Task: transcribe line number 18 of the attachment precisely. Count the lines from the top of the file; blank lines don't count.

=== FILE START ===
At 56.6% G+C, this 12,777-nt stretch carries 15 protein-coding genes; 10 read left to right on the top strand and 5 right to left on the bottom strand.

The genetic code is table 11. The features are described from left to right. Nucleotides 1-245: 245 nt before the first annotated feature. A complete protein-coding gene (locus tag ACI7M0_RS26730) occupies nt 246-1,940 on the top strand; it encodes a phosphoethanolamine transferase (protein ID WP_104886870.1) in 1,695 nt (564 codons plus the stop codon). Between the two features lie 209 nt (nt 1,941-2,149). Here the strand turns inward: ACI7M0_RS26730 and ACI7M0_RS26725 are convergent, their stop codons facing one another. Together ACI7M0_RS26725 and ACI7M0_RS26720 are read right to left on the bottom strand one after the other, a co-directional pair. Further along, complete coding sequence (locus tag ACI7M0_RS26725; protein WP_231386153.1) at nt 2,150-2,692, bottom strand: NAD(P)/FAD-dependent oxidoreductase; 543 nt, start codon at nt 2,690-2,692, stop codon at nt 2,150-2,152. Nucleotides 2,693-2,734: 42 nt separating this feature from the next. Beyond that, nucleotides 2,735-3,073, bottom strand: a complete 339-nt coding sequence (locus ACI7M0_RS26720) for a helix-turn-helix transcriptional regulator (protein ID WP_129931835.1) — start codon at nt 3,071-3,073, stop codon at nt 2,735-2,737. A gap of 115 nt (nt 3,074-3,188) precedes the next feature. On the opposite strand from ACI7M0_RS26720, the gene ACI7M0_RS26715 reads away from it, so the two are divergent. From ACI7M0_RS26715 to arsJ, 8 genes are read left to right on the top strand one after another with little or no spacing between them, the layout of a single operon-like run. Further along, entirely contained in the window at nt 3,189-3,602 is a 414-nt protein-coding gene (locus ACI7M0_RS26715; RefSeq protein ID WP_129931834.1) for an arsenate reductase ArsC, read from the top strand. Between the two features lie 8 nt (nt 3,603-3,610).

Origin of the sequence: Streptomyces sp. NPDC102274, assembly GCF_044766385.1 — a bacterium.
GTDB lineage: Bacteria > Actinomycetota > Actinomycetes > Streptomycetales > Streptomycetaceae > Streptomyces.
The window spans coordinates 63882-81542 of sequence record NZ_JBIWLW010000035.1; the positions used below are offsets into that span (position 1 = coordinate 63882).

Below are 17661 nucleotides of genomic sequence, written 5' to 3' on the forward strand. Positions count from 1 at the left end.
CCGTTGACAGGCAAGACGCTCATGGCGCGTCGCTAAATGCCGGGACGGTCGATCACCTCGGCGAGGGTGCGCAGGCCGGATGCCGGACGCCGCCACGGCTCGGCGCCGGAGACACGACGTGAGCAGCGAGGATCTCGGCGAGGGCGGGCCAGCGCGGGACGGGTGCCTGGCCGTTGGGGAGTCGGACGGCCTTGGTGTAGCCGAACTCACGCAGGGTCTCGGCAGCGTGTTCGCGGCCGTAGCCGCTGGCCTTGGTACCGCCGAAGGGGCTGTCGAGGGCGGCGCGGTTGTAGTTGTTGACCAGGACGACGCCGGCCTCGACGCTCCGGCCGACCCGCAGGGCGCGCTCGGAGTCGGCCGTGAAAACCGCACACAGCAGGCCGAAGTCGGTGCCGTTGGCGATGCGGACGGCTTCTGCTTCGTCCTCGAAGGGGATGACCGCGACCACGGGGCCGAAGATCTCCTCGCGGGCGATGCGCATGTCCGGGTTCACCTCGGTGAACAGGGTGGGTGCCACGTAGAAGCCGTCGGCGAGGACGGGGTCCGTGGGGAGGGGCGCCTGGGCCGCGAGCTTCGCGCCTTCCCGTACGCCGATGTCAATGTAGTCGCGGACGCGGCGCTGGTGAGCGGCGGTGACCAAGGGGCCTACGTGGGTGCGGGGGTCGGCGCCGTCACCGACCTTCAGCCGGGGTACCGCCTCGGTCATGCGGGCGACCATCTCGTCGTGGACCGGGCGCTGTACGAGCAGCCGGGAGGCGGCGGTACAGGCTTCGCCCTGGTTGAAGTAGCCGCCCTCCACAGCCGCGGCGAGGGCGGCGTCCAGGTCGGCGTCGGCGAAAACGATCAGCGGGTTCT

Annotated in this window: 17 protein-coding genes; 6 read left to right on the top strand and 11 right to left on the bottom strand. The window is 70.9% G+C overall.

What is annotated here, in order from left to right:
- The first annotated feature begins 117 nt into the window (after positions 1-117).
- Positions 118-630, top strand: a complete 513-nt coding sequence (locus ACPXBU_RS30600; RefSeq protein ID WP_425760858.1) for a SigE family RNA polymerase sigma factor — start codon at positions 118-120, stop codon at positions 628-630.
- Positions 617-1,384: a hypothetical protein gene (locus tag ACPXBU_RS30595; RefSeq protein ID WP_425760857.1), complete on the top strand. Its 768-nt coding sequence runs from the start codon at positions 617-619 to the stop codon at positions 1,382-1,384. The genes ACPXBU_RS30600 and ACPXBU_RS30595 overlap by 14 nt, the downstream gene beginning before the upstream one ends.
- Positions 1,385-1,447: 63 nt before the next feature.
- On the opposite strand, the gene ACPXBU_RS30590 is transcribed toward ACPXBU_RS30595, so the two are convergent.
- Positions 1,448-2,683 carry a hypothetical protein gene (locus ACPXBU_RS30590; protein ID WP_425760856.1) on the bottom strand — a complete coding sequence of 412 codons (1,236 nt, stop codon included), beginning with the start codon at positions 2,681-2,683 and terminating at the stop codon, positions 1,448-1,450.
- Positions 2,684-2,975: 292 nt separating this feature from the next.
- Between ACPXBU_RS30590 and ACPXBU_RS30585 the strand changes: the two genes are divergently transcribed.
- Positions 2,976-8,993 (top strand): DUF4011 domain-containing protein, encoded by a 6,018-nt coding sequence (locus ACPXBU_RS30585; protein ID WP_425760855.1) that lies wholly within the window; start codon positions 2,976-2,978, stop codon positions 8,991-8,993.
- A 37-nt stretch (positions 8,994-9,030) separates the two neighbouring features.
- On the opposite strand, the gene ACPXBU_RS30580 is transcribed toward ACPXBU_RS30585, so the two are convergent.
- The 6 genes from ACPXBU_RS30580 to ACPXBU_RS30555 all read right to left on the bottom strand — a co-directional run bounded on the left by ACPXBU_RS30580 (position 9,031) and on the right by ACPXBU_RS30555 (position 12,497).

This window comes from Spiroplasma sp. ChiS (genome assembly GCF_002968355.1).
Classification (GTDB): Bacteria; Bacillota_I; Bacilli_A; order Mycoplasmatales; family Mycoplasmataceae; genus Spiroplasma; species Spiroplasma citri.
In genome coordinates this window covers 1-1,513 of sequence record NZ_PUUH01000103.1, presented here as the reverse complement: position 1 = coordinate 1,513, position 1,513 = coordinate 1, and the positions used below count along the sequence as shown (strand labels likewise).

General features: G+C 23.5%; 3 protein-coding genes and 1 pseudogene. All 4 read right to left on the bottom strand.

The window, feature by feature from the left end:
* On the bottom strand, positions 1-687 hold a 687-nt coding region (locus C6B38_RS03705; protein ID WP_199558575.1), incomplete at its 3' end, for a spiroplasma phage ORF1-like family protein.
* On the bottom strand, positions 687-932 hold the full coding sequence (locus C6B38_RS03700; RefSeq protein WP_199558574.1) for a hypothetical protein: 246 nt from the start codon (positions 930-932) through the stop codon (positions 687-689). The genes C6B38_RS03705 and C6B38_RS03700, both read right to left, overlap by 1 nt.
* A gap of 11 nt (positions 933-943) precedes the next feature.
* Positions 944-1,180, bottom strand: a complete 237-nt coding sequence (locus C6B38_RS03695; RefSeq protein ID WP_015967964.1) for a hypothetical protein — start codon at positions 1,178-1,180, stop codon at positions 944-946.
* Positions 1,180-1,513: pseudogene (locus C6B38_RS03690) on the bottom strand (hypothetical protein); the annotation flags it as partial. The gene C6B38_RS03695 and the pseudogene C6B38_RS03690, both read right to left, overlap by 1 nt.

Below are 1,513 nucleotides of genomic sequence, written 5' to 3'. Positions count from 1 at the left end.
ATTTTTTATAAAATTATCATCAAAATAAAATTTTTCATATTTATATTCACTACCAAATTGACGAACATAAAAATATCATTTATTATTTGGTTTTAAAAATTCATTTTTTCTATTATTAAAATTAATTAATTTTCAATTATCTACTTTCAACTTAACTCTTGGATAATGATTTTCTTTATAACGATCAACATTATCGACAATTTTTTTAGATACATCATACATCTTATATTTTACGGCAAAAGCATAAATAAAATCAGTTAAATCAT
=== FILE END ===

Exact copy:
- Positions 2,976-8,993 (top strand): DUF4011 domain-containing protein, encoded by a 6,018-nt coding sequence (locus ACPXBU_RS30585; protein ID WP_425760855.1) that lies wholly within the window; start codon positions 2,976-2,978, stop codon positions 8,991-8,993.